NEW YORK.- James Fuentes
has opened, EKTOR GARCIA, esfuerzo. Each of ektor garcia's exhibitions are more like a marker of a moment of pause in his work, rather than a presentation of something complete or discrete. In this way his works are evidence of a continual natural progression, as things build on top of each other, evolving. In relation to the specific time and place of this newest exhibition; it marks a cyclical continuation of the garcias presentations at the New Museum in 2017 and SculptureCenter in 2019both of which moments in the artist's life when he was traveling a lot, largely moving between Mexico, being on the road, and New York, specifically. This is the case once again, today:
For this show garcia traveled from his studio in Mexico City, suitcases filled with materials, to occupy the basement space below the gallery at 55 Delancey St in the lead up to the exhibition's opening to the public. He has also retrieved objects previously exhibited or in storagefor example a 15-ft copper link piece recently exhibited at the Henry Art Museum has been broken into smaller pieces, added to and reconfigured into a new work(s). The exhibition title, esfuerzo translates to effort; as in a big push, like a birth, which feels apt for what the artist does. Pieces come together little by little over a long period of time; and the work comprises many small parts that each reflect his esfuerzo in making them. Another translation for esfuerzo could be output; and, shortened, fuerza means strength. Via his artistic practice, garcia is the conduit or vessel through which that life-force runs, resulting in an output that is this body of work. garcia is constantly making, hands always moving; this is simply part of how he lives his life. The work therefore isn't made toward constructing a larger conceptual conceit; instead, its making is its meaning, the working is the work. Its presence in the space is evidence of all this; making room for it to be approached and even interceded, we inherently take part in the work's life cycle, even potentially changing its course by entering this domain.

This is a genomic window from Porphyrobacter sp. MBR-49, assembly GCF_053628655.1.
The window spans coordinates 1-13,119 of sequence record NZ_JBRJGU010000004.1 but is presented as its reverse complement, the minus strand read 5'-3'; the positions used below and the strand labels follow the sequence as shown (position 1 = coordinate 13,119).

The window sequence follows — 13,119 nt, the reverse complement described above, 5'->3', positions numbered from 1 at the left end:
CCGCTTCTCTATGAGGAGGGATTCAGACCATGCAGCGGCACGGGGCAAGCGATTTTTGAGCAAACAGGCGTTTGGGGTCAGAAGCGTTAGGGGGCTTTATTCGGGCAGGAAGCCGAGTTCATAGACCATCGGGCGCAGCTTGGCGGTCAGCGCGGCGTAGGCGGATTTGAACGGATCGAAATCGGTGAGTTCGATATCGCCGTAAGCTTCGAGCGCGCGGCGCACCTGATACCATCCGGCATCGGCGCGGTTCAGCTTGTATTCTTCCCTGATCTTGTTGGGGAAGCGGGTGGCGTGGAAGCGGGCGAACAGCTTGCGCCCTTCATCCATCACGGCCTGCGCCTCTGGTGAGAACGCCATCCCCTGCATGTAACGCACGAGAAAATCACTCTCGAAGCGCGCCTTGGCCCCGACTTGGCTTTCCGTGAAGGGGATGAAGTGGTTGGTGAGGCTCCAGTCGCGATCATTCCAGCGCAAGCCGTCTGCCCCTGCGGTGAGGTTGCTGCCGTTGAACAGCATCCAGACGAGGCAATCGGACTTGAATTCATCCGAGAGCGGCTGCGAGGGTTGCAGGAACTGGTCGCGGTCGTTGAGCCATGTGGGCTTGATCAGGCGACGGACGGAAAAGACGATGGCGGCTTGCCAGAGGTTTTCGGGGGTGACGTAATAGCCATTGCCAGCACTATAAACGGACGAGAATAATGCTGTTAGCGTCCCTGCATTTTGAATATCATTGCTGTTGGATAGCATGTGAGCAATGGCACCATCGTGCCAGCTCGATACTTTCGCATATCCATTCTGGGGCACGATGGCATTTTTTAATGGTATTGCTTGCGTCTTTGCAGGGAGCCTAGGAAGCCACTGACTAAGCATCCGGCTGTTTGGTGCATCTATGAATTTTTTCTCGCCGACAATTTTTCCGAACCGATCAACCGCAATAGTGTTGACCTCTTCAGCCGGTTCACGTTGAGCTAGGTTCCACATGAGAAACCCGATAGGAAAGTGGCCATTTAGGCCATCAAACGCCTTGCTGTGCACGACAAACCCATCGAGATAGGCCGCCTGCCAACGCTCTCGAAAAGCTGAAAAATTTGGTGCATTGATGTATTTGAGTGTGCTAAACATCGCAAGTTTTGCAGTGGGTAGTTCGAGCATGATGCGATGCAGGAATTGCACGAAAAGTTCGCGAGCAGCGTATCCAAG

This sense of force, therefore, isn't tied to garcia's hand only, but relates externally as well. One piece in the show, cochinilla (2022), is woven from wool dyed red from the shell of the cochineal insect. Last year it was installed on the exterior of the Museum of Contemporary Art in Monterrey, Mexico, and upon taking it down garcias realized it had become sun bleached unexpectedly. With other pieces he more deliberately pushes, forcing change, for example by using a blowtorch against copper to catalyze an oil-spill patina. Over time, crochet has been one constant; a crocheted piece needs time, and then it meets time. In his words: "The materials are vibrating back and forth, taking turns. That is how they evolve." And so although the works reference the past they do not prioritize it; likewise the future. Rather, in the style of the ouroboros, they are cyclical, perpetual, and most generous about the present.
ektor garcia (b. 1985, Red Bluff, California; lives and works nomadically) received a BFA from the School of the Art Institute of Chicago and MFA from Columbia University, New York. He has presented solo exhibitions at Cabaret Voltaire, Zurich; SculptureCenter, New York; Henry Art Gallery, University of Washington, Seattle; Empty Gallery, Hong Kong; Cooper Cole, Toronto; and Kurimanzutto, Mexico City; and has been presented in group exhibitions at the San Francisco Museum of Modern Art; New Museum, New York; El Museo del Barrio, New York; Prospect 5 New Orleans; 80WSE, New York; Museo Tamayo Arte Contemporáneo, Mexico City; and LAXART, Los Angeles; among other venues. In 2021 he was artist-in-residence at the Hammer Museum, Los Angeles. His work is included in the collections of the Whitney Museum, New York and Francisco Museum of Modern Art.
For further inquiries about this exhibition that will end on April 23rd, please contact James Fuentes at email@example.com or Katrin Lewinsky at firstname.lastname@example.org.